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A proper resting place
A proper resting place
Kanchai

A landslide last month in Zhenxiong County in southwestern China killed 46 villagers. Once the bodies were recovered, the local authority -- without any prior agreement from family members -- cremated them. This set off a storm of protest from relatives of the deceased, and widespread criticism from the public. Zhenxiong authorities sparked further outrage when they admitted that the cremations were prompted by a desire to maintain stability in this part of the province of Yunnan.

That one’s family member dies in a disaster is devastating enough. The fact that the local government went ahead with such a decision and deprived the families the chance to send their loved ones off properly is extra salt in the wound. Such a method of “maintaining stability” can only make matters worse.

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Ideas

García Márquez And Truth: How Journalism Fed The Novelist's Fantasy

In his early journalistic writings, the Colombian novelist Gabriel García Márquez showed he had an eye for factual details, in which he found the absurdity and 'magic' that would in time be the stuff and style of his fiction.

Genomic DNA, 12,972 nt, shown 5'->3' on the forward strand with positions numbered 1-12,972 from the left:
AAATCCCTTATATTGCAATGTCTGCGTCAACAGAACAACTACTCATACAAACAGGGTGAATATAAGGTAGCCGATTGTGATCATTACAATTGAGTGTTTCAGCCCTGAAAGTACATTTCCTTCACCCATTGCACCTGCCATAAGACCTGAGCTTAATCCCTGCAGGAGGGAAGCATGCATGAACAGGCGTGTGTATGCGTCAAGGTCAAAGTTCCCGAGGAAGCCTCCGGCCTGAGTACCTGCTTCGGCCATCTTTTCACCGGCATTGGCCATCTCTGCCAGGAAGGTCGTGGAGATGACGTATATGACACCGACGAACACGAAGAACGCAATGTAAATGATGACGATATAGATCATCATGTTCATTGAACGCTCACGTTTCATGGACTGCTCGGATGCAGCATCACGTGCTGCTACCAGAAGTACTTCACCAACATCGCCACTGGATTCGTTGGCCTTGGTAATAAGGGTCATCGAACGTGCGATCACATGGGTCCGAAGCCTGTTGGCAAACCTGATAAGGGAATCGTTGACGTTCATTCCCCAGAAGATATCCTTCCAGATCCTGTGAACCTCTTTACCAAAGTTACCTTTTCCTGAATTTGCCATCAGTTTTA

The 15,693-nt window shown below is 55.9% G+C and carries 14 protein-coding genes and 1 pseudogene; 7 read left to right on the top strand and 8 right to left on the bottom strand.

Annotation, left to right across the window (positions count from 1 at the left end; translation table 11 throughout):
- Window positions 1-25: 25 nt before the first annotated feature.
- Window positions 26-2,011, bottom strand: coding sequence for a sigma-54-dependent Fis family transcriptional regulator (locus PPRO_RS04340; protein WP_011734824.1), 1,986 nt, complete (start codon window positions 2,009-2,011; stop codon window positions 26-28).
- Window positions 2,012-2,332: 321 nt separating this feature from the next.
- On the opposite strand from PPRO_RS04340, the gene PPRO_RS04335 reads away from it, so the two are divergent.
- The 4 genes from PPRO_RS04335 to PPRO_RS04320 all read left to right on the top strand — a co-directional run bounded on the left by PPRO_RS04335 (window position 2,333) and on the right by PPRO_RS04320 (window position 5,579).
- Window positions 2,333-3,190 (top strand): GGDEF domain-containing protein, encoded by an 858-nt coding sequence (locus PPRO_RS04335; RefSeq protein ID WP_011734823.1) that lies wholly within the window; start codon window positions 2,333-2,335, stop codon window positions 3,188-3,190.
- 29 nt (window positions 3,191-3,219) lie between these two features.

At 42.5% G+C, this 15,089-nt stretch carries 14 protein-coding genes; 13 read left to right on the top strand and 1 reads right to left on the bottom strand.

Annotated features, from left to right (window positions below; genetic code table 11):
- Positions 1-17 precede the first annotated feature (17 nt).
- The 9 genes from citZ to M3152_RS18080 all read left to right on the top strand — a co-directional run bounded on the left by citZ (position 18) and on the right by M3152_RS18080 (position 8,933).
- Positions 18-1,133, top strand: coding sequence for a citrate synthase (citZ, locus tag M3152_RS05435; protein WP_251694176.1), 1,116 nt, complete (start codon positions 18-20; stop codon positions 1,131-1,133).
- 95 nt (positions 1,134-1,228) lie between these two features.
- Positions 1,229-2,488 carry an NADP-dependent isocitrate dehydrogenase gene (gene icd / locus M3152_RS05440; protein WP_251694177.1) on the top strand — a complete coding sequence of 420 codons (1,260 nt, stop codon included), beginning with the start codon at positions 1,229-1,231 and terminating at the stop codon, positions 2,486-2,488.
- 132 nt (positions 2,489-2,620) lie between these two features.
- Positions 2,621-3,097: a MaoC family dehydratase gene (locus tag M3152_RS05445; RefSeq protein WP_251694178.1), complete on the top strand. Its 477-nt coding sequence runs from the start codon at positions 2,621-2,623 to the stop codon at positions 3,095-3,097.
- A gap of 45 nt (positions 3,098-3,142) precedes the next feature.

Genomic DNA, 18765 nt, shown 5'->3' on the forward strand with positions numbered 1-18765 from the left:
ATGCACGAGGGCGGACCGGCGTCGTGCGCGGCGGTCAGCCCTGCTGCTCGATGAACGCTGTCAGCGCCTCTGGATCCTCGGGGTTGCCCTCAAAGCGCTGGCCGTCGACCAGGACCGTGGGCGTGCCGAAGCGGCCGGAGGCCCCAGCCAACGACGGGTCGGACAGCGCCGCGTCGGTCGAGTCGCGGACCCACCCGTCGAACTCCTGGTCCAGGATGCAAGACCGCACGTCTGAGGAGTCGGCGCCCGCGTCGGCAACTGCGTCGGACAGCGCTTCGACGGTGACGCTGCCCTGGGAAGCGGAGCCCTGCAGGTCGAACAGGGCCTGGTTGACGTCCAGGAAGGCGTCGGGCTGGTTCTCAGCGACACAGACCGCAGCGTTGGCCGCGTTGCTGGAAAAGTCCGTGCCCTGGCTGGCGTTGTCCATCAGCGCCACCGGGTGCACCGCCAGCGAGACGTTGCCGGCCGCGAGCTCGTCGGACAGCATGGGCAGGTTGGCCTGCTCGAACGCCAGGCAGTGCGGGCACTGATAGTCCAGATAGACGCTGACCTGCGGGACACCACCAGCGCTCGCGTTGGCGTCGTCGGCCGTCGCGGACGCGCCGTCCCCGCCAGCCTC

Colombian novelist Gabriel Garcia Marquez reads his book

J. D. Torres Duarte

BOGOTÁ — In short stories written in the 1940s and early 50s and later compiled in Eyes of a Blue Dog, the late Gabriel García Márquez, Colombia's Nobel Prize-winning novelist, shows he is as yet a young writer, with a style and subjects that can be atypical.

Stylistically, García Márquez came into his own in the celebrated One Hundred Years of Solitude. Until then both his style and substance took an erratic course: touching the brevity of film scripts in Nobody Writes to the Colonel, technical experimentation in Leaf Storm, the anecdotal short novel in In Evil Hour or exploring politics in Big Mama's Funeral. Throughout, the skills he displayed were rather of a precocious juggler.

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